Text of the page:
ATM: He was playing some cool chords and I’m like, “Wait, do that again!” Originally, it was pretty surfy sounding, lots of reverb, really nice.
JA: The funniest thing was that the demo we made for “Wasting Time,” we sent it to the label…
FW: We forgot that we put ASMR at the end!
JA: Whispering and crunching in the microphone.
ATM: I remember I sent it to the group chat after I finished mixing it a little bit. Next thing we know, Finn’s like, “I sent it to the label.” “Wait, you did?!”
FW: As a joke, we were like, “Oh, let’s put funny ASMR at the end.” We were just chewing gum, being like, [whispers] “Thanks for listening.”
ATM: I know we talked a little bit about Lou Reed and it wasn’t intentional, but what’s cool about this song was in the studio, at least the guitar tone to me, sounds like “Waiting for the Man” off of The Velvet Underground & Nico because you’re got that really grungy, distorted guitar.
FW: I think the sound, out of all of the albums, how it sounds, pleasing to the ears, that’s my favorite one that sounds good. It’s not my favorite song off the EP, but it’s my favorite one that nestles in the ear.
ATM: I think the whole idea was just to make the whole record sound like we sat down and played. I think all of the guitar tracks for me were just one continuous take. There’s a few human errors here and there were the pick hit the strings and stuff. I’m such a perfectionist where usually that would bother me a lot, but I kept it in there. I wanted it to just be one take. The whole idea is to create something human and live and just us.
JA: Definitely for that “Greyhound” lyric, I was inspired by an experience I had when I went to go watch Joe Jackson, who’s my favorite musician ever. He started the new tour for a new album and all of his stuff was in the ’80s, so for him to come out with a new album in 2016, was like, “Whoa!” He wasn’t playing in Vancouver where we live, so I skipped school – “I missed school for this” – went to the Neptune – “Neptune” – he was my favorite – “They were your favorite.” Drawing on past experiences there.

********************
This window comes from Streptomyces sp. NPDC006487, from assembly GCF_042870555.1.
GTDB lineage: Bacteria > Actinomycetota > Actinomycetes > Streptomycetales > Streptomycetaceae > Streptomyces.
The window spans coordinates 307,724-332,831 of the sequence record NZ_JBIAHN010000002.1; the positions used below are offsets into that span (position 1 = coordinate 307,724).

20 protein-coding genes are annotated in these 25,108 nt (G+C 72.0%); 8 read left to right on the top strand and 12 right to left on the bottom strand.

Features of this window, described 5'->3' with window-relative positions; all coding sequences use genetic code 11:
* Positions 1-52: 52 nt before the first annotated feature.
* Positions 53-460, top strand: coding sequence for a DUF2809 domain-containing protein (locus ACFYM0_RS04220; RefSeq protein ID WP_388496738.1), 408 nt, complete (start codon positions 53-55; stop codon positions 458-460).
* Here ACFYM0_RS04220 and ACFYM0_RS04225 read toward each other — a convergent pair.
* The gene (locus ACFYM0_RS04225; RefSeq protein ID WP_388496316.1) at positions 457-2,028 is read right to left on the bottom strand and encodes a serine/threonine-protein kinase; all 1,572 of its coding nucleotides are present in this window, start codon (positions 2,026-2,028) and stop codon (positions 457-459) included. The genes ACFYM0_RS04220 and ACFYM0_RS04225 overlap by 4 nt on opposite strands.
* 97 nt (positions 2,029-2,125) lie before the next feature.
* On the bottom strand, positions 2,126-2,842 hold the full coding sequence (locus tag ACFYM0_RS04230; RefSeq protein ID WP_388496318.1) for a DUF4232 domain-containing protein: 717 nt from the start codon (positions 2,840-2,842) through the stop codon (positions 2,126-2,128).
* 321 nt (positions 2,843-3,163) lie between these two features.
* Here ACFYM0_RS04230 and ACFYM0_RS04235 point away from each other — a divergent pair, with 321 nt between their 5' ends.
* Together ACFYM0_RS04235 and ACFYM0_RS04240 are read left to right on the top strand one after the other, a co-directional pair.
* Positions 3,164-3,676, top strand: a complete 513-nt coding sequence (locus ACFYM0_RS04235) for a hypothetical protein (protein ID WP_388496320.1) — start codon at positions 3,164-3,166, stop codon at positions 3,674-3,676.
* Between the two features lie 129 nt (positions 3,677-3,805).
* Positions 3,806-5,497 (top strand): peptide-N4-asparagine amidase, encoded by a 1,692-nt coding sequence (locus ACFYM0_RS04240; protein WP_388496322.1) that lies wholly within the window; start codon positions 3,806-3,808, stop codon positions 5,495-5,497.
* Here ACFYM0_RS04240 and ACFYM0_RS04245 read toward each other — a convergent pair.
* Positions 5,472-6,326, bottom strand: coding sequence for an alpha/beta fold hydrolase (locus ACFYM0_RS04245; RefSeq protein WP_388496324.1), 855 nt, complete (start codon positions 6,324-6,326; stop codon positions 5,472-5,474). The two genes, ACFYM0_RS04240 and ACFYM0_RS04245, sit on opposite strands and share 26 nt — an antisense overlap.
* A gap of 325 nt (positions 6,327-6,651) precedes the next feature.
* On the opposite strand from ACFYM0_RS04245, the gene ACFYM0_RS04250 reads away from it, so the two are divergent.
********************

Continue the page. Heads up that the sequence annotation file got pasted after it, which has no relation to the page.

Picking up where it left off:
FW: We are playing the Neptune. Isn’t that insane? We’re going to play that song in the Neptune!
FW: That’s the one song where we all collaborated. Everyone.
ATM: Everyone just sitting in my basement throwing ideas around. The lyrics definitely are a little dark too.
FW: I’d never experienced it, but I’d always thought about – I have friends that had friends who have had cancer or a crippling sickness. So when I was writing that song, that’s what I was thinking about – I was like, “Oh man, I shouldn’t take advantage of my friends because I could have a friend who gets sick or whatever because it can happen.” That’s what I was thinking of when I was writing the first lyrics. I wrote them when I was 12 and they were very sadboy, edgy, starting puberty.
ATM: I think the lyrics definitely touch on that but also, specifically we had in mind is someone losing someone to a drug overdose. There’s all of this sadness and anger. Even though we haven’t experienced that specific scenario in our lives, definitely we’ve all experienced certain things that we touch on in our lyrics. The emotion can be similar I think… I think the original ending, we sort of built up on an E chord and just ended and let it rang out.
ATM: The song shouldn’t have ended when the vocals ended. It felt like there should be something that people could hang onto as a sendoff. We changed that in the studio. The first day we got into the studio, we listened to all of the demos with Cadien and we were just talking about what we wanted to keep and change and the first thing he said was, “That ending… no. We’re going to do something cool with that.” I think it turned out way better than we possibly could have anticipated. It’s a really beautiful ending.
FW: From the beginning, we all thought it was the best first single. It shows everyone’s thing, it’s the most marketable, and it’s the catchiest.
ATM: The energy is very youthful and fun. It’s just a fun and upbeat song, that’s really all it is.
FW: [The lyric video] is literally us needing a music video and Josie, who’s the bassist from Whitney, came in and shot all videos and stills for us. That’s just us recording in the studio. We didn’t know we were shooting a video.
Malcolm Craig: Josiah Marshall, number one best-smelling man. Smells very good.